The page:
We have this weird taboo in our culture about the first trimester of pregnancy. The first rule of the first trimester is you don’t talk about the first trimester. We just don’t tell people we’re pregnant. I don’t know how it started. Before the advent of medicinal chemistry and pregnancy tests were available, I believe we were more in tune with our bodies and had other ways of knowing, so I don’t think it came from “not knowing” with a medical proof that we were pregnant. But these days, it’s like we’re going to jinx it somehow if we tell people. We have to hide it and worry about people guessing because we are no longer drinking alcohol. It’s one hell of a big taboo.
It doesn’t make any sense to me now and it didn’t make any sense to me when I was first pregnant. I wanted to tell people. Sure I didn’t tell my boss and every acquaintance, but I told my close friends and family pretty much the day I knew.
I’m really glad did because, when, after trying to get pregnant for 18 months, I found out I was finally pregnant I was overjoyed. But when I was told at the 12 weeks scan that my baby had died, nothing could have prepared me for the raw grief I experienced. I really needed my loved ones’ support. I am so very grateful for the support I received from the Miscarriage Association. When everyone else was feeding me unhelpful platitudes (“You can have another one” “It wasn’t a real baby yet” “It’s for the best, there was probably something wrong with it”), they understood my grief and provided much needed soothing words of support. My first miscarriage was and still is today one of the hardest grieving experiences of my life.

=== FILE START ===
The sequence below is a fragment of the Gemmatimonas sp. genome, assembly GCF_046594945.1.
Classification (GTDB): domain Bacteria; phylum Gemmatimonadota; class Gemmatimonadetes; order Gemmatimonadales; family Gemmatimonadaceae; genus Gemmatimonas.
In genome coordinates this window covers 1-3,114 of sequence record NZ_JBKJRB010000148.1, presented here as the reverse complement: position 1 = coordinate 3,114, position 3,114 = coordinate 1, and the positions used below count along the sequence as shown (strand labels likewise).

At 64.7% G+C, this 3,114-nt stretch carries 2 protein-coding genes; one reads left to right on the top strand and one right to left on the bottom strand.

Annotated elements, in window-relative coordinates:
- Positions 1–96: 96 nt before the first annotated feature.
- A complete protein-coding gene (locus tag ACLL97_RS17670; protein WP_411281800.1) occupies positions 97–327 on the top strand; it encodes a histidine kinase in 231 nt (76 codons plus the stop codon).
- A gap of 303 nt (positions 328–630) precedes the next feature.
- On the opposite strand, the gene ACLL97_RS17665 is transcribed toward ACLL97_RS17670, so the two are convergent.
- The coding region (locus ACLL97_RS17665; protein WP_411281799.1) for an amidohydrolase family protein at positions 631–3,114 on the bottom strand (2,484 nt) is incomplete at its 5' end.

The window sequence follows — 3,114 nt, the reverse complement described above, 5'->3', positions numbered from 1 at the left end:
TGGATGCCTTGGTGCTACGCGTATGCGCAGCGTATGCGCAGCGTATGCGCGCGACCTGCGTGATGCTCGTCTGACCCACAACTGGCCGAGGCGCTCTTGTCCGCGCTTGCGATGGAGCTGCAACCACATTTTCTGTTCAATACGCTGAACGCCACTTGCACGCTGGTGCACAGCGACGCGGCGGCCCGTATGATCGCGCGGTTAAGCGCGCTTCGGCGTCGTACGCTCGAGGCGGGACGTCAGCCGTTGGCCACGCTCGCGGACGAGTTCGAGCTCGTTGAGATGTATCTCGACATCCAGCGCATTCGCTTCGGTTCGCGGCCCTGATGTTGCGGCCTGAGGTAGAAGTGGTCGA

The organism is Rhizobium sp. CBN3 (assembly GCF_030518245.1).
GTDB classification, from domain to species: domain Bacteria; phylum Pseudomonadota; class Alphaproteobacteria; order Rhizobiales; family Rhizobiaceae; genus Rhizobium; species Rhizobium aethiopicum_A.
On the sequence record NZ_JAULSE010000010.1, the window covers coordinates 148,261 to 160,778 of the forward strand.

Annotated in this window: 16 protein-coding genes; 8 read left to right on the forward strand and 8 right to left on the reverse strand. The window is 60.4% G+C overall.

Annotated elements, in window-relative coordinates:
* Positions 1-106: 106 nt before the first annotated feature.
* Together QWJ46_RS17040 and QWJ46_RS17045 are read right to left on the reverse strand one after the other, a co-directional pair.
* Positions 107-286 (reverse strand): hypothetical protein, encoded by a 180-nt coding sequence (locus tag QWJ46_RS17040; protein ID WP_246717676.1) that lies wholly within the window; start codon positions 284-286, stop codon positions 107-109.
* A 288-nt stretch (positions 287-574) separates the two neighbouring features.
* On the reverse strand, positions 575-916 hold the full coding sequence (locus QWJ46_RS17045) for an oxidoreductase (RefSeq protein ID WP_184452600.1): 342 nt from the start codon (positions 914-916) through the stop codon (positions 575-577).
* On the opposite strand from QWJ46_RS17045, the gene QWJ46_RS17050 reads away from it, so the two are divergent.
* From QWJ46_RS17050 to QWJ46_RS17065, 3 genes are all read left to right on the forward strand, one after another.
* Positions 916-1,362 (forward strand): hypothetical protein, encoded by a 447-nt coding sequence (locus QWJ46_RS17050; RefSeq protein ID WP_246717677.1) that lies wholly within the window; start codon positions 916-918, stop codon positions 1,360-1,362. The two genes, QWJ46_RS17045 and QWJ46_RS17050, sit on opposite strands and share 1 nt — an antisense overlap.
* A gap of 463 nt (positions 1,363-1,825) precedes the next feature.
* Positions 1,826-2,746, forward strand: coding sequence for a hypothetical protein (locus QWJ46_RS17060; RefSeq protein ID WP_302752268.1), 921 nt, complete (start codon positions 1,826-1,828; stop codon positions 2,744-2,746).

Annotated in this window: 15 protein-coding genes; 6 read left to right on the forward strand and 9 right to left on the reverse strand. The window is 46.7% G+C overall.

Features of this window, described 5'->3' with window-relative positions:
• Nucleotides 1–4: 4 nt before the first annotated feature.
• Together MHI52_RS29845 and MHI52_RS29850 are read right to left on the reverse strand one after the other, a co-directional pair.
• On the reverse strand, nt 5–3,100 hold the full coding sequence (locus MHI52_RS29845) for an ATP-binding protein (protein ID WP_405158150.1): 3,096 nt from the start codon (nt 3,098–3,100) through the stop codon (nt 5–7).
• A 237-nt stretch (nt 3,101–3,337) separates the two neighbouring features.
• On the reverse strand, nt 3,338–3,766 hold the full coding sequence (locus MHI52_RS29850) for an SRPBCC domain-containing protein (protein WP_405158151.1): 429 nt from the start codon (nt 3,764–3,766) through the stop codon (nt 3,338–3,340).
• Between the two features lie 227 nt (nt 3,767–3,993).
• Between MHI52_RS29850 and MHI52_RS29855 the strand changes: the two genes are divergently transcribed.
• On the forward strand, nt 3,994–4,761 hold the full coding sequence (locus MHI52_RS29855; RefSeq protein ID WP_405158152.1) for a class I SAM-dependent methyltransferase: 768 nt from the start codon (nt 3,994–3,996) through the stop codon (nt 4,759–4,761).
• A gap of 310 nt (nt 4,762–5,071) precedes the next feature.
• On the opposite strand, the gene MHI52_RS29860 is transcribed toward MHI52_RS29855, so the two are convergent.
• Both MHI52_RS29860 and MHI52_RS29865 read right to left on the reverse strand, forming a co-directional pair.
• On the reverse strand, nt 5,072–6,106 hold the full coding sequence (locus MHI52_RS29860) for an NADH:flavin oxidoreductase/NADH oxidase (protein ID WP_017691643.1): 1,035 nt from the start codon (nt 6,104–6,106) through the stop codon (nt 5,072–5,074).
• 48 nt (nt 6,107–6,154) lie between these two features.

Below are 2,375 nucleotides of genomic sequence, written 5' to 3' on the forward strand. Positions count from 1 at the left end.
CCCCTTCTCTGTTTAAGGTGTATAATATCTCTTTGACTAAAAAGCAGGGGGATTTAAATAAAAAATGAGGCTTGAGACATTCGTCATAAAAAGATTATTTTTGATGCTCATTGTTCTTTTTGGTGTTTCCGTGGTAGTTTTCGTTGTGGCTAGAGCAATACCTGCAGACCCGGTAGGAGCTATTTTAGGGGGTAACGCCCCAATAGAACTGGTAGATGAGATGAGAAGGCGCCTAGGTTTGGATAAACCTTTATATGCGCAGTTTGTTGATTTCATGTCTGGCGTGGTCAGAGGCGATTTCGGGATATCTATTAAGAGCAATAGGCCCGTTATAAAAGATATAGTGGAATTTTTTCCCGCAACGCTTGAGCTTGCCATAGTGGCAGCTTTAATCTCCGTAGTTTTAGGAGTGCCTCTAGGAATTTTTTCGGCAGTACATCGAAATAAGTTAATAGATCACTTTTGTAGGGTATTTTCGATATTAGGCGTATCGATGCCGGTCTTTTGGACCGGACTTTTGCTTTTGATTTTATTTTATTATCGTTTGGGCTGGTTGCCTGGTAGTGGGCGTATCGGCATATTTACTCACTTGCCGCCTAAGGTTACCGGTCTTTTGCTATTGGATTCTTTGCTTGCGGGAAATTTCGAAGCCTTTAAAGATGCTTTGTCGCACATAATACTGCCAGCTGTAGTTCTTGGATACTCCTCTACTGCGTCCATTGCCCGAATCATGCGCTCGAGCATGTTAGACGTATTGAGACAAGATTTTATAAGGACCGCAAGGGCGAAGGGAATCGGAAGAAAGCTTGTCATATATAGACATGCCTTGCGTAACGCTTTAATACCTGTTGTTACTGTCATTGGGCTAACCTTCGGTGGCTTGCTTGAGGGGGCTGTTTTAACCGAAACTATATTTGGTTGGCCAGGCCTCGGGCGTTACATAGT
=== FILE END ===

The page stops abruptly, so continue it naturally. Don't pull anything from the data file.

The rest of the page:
I discovered a whole new world of grief and silence after my miscarriage- when I burst into tears in a GP surgery after seeing a newborn baby-a kind receptionist accompanied me to another room, and told me she had lost twins herself. As I told my story, more and more women came forward with theirs-I was so shocked to hear how common it was (1 in 4 women people!). Yet until I spoke nobody else did. So we all suffered in silence and lack of sisterhood until we secretly admitted to being part of the club.
Then I went on to have 3 more miscarriages (with a live baby in the middle and another one at the end), I still needed support. Heck I needed a hell of the lot more support than the first time I was pregnant, when I was so blissfully unaware that my baby could die. I was so scared I would lose this baby again. I never experienced the relaxed bliss I experienced during my first pregnancy again. When I had a big bleed at 11 weeks during my last pregnancy and I was petrified with fear that my baby had died-I was extremely grateful for the support of my doula who accompanied me and my husband to the emergency scan at the hospital. Having her there made me feel safe and loved. It felt validating too.
Today, I feel very lucky to have 2 healthy children.
But do I feel that the beginning of pregnancy should be hidden? Hell no!
Let’s look at several different scenarios: